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(based on 12 ratings)
About the Story
A haunted nursing home. A mysterious past. And life-or-death choices that actually matter. Can you solve the mystery of Back Hall before it's too late?
28th place - tie - 27th Annual Interactive Fiction Competition (2021)
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Number of Reviews: 6
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The Waiting Room is a choice-based game by Billy Krolick, published in 2021. You are a new employee at the Shady Oaks Nursing Home and you accidentally end up tangled in a supernatural mystery. The game's disclaimer says that it was inspired by "various snippets of true accounts", and it's easy to believe that. (Spoiler - click to show)Besides the supernatural threat, the evil that exists at Shady Oaks is unfortunately all too mundane - basically criminal negligence by the staff.
As usual for a choice-based title, the gameplay mostly consists of reading and clicking various text links. Some meaningful branching paths as well as one slightly puzzley sequence add some intrigue to the otherwise quite straightforward user experience.
The writing is decent. The prose can be slightly inelegant and unpolished, with some occasional typos. Sometimes the game just flat out tells the player what they should feel, which I think is not optimal horror writing. "...all the lights are off. The windows dark and empty. Weird."
The story itself is often eerie and even sad, but I do think it's a bit too fast-paced and compressed for best results. The flow of time is inconsistent and the world building somewhat minimal. Even the main character is just a nameless cipher, which feels off in a story like this where you have extensive social interactions with other characters - you are a nurse, after all. The game gives you enough context to care about the choices you make, but it does sometimes feel a little thin.
Besides that, the story (Spoiler - click to show)seems somewhat unfeasible, with the Back Hall apparently having actual rotting corpses which everyone just decided to hush up before getting back to work. Or are the corpses a hallucination which only appears at night? The game isn't exactly clear on this. Some of the big choices in the game also seem counter-intuitive. For instance, why would anyone cover up for Austin after realizing what he's done? You've spent exactly one work day with him, and this brief encounter shouldn't really inspire the needed camaraderie or attachment that would make the player want to cover up his crimes. This choice seemed to come out of nowhere, in my opinion.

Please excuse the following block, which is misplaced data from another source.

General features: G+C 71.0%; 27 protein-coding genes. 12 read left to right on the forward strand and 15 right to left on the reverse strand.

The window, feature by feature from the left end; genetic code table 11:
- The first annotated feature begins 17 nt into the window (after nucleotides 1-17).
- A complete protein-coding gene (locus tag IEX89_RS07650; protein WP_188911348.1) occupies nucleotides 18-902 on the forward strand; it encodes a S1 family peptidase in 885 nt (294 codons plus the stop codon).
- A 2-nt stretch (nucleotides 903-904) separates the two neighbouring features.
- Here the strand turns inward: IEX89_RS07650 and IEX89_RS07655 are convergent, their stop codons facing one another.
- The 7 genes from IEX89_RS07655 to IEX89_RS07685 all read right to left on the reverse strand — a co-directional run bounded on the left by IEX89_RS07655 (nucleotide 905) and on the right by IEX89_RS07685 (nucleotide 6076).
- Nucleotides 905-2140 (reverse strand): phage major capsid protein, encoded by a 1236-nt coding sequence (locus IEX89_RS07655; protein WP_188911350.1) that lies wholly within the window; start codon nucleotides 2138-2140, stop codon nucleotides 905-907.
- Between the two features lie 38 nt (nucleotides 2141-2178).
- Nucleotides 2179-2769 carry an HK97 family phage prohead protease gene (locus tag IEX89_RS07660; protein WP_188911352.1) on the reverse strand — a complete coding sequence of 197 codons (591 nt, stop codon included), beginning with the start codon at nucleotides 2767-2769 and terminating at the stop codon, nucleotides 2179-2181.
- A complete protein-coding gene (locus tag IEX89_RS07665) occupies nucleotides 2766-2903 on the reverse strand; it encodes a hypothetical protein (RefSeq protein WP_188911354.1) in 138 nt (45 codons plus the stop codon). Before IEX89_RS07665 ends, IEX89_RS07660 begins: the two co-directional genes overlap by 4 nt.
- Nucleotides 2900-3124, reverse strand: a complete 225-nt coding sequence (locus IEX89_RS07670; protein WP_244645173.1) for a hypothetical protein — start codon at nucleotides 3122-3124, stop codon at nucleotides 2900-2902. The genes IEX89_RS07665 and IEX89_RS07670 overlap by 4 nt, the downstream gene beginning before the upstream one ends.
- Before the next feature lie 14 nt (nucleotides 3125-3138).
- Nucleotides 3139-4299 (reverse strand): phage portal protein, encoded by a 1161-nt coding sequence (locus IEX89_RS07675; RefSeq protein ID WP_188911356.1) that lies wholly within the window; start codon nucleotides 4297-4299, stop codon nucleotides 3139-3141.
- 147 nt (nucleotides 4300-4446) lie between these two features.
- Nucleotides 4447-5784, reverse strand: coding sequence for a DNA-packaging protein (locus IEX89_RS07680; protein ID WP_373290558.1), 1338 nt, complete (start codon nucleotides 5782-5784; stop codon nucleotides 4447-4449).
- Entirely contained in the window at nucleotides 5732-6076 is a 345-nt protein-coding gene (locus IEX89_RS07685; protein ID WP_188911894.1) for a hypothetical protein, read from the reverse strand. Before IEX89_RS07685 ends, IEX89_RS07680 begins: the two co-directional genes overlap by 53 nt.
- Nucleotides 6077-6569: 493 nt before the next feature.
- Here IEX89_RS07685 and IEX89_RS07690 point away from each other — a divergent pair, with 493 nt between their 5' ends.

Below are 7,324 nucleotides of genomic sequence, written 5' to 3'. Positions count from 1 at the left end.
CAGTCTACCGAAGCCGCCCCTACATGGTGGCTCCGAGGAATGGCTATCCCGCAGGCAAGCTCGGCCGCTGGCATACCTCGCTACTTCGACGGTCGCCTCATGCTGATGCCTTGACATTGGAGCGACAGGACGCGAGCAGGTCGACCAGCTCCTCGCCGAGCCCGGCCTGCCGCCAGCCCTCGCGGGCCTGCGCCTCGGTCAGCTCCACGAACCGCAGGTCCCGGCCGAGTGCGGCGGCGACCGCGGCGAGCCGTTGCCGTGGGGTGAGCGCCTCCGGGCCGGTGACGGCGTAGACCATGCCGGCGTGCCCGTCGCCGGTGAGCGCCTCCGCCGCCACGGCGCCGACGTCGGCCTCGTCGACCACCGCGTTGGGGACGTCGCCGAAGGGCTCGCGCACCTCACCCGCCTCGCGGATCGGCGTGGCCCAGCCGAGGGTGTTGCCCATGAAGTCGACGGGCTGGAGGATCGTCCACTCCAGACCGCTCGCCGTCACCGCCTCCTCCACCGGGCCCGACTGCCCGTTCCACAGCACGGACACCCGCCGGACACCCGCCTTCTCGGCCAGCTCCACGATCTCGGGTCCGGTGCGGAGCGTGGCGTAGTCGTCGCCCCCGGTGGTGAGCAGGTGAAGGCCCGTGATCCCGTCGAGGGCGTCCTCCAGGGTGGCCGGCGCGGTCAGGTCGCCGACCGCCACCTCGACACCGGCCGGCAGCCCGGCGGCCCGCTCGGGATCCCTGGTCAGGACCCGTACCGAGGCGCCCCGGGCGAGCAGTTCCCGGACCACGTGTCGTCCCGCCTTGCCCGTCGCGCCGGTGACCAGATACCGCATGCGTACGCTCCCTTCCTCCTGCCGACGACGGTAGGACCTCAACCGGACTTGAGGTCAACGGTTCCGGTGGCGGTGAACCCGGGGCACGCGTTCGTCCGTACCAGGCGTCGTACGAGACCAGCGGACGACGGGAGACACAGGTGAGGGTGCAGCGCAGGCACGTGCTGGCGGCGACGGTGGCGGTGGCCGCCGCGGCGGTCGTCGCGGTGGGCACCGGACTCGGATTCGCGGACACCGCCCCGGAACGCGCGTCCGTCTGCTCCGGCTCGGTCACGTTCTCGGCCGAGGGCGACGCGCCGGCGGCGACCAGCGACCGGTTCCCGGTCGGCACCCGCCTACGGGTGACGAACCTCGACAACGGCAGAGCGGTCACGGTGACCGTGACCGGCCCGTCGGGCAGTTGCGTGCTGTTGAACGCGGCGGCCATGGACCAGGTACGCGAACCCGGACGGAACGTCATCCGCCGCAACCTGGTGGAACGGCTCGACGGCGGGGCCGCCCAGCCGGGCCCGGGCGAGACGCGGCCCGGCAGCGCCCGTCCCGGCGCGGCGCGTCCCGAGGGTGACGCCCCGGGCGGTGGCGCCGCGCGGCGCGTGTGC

The suggested playing time is around one hour, although I think a single playthrough takes much less than that, possibly around 30 minutes. However, the story does have branching paths and multiple endings which give it replay value.
Overall, I feel like The Waiting Room has a few powerful moments but also some strange design and wasted potential. At the very least, it's a generally functional title which can be worth a try if you want a somewhat eerie and sad visit to a haunted nursing home.
This was a well-paced horror mystery that was easy to progress through thanks to its choice-based format. There are some creepy moments to keep things tense, and a few descriptions of some nasty stuff. I enjoyed playing through it several times, trying out different character alignments. I think the player's enjoyment may depend on how much of a challenge one wants. This game does not spend any time requiring you to do any trial and error, but leads you on a fairly direct path through the story. As someone who was trying to play a lot of games in limited time, I appreciated the economy. It doesn't feel right to say this game was light, breezy fun, but it is pretty compact and easily digestible, particularly for fans who enjoy horror elements.
I recently mentioned in another review how I'm a big fan of genre fiction. This is exactly the kind of thing I'm talking about: a classic haunting story set in a hospital.
It's in standard Twine format (blue on black) and generally simple Twine branch-and-bottleneck, with some state tracking.
You play as a new CNA working at a nursing home where a dark secret stalks th halls.
I found the game genuinely frightening, playing late at night. The author makes good use of tropes; there's nothing really new here, it's just down well.
There is some use of text animation (including some flashing text). I feel like there were typos strewn throughout the text, mainly with quotation mark errors.
I'm giving this game 4 stars, due to its lack of polish but overall enjoyability. This is due to my personal enjoyment of this style of horror; for the general public, I'd say it's likely a 3-star game.
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